Bishop of West Tennessee responds to the Canterbury primates communique

Today we may be in the majority.  Tomorrow, the minority.  Either way, we cannot manage or vote our way into faithful witness.  

With many of you, I have been following with interest the meeting of the Primates of the Anglican Communion that has taken place over the past week in London.  There are a number of observations about the actions taken by the Primates and their implications for The Episcopal Church.  One article I found particularly nuanced was from The Right Reverend Mariann Edgar Budde, Bishop of Washington.  (Click here to read Bp. Budde’s entire letter)

Having used Bishop Budde’s observations to provide a solid overview of the unfolding significance of the Primates and their most recent time of consultation, I would direct your attention to the words of our Presiding Bishop, Michael B. Curry, who told the Primates at Canterbury in their meeting in London with the Archbishop of Canterbury over the course of the last week, “Our commitment to be an inclusive church is not based on a social theory or capitulation to the ways of the culture, but on our belief that the outstretched arms of Jesus on the cross are a sign of the very love of God reaching out to us all.”

Mindful of the Presiding Bishop’s comments following the vote taken by the Primates last week, (Click here for Presiding Bishop Curry’s comments) I recall an observation of Joan Chittister, well-known Benedictine nun, author and retreat director, on the matter of leadership.  She speaks to this out of her forty plus years of experience in monastic life (of which twelve were spent as a prioress of a Benedictine monastery.)  For me, she captures something of the essence of what our Presiding Bishop challenges us to be about in “our vocation” as Episcopal Christians in these particular times.  Chittister notes “Benedictine spirituality tells us to choose for ideals at every turn, even at those times when management seems more important than vision.”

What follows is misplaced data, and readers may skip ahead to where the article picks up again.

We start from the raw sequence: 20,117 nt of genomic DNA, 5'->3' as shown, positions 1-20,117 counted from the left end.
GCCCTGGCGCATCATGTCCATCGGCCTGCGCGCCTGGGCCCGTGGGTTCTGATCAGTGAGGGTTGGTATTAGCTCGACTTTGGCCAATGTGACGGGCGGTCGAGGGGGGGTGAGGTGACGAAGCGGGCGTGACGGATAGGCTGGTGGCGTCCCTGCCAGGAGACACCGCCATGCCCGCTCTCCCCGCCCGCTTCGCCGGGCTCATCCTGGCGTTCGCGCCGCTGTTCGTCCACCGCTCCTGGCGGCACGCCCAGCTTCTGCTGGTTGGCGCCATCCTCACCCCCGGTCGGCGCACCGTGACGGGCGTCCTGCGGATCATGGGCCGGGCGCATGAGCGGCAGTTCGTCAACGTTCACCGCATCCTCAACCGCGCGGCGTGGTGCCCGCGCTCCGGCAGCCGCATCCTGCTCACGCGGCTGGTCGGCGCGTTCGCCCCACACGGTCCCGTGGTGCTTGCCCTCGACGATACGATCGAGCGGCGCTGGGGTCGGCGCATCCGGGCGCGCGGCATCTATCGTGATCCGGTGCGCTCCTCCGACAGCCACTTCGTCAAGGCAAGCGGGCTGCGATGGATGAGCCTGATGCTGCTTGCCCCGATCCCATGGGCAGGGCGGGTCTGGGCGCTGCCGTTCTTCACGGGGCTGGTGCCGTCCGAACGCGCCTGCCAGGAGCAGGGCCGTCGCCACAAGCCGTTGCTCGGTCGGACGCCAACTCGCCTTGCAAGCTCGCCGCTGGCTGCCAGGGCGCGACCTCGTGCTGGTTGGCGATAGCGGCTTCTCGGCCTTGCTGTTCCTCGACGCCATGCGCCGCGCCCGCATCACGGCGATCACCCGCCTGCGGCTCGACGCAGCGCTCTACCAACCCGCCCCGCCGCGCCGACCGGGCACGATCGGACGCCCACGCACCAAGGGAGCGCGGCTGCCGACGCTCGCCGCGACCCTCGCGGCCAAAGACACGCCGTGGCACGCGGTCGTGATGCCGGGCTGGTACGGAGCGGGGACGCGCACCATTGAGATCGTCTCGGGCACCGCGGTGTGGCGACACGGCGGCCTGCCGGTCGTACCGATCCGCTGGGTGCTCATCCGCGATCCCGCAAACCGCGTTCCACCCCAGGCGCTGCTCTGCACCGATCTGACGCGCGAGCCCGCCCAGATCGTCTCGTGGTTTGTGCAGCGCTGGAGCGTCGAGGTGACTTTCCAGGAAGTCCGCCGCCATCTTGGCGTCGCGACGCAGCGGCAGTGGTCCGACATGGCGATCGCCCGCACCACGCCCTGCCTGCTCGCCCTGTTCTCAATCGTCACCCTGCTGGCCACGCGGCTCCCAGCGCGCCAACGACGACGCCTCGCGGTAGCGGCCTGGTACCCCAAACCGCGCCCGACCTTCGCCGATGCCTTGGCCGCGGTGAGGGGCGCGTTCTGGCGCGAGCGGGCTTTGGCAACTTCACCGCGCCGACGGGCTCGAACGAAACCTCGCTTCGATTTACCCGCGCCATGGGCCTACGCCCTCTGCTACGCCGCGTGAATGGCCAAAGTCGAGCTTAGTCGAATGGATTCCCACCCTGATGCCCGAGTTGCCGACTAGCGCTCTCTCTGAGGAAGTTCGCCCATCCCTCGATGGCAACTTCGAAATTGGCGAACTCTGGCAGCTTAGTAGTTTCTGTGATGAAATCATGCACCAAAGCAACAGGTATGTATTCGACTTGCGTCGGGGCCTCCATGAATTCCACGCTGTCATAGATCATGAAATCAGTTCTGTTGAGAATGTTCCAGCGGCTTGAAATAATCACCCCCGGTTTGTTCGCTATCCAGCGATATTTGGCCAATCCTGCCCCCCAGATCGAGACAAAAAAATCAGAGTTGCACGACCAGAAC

Ideals drive us forward.  Management, while important for order, often keeps us tied to a past that is no longer what is needed for the times in which we now live.  To “choose for ideals at every turn” reminds me that I am to be driven by that which is “good news for all people.”  OK.  I admit it.  What does it mean to be good news for all … ALL… people?   

We may not always agree on how we go about choosing and living out these ideals, but it is the goal of the good people of God to try and do it in thought, word and deed.  So as we live into the still unfolding implications of the actions taken at the recent Primate’s meeting, I challenge us to continue to pray for each other in order to accomplish the work God has given all to do as followers of Jesus.  Today we may be in the majority.  Tomorrow, the minority.  Either way, we cannot manage or vote our way into faithful witness.  That comes about only as we “choose the ideals at every turn.”  In the end, that is where I believe God is calling us to cast our vote.   

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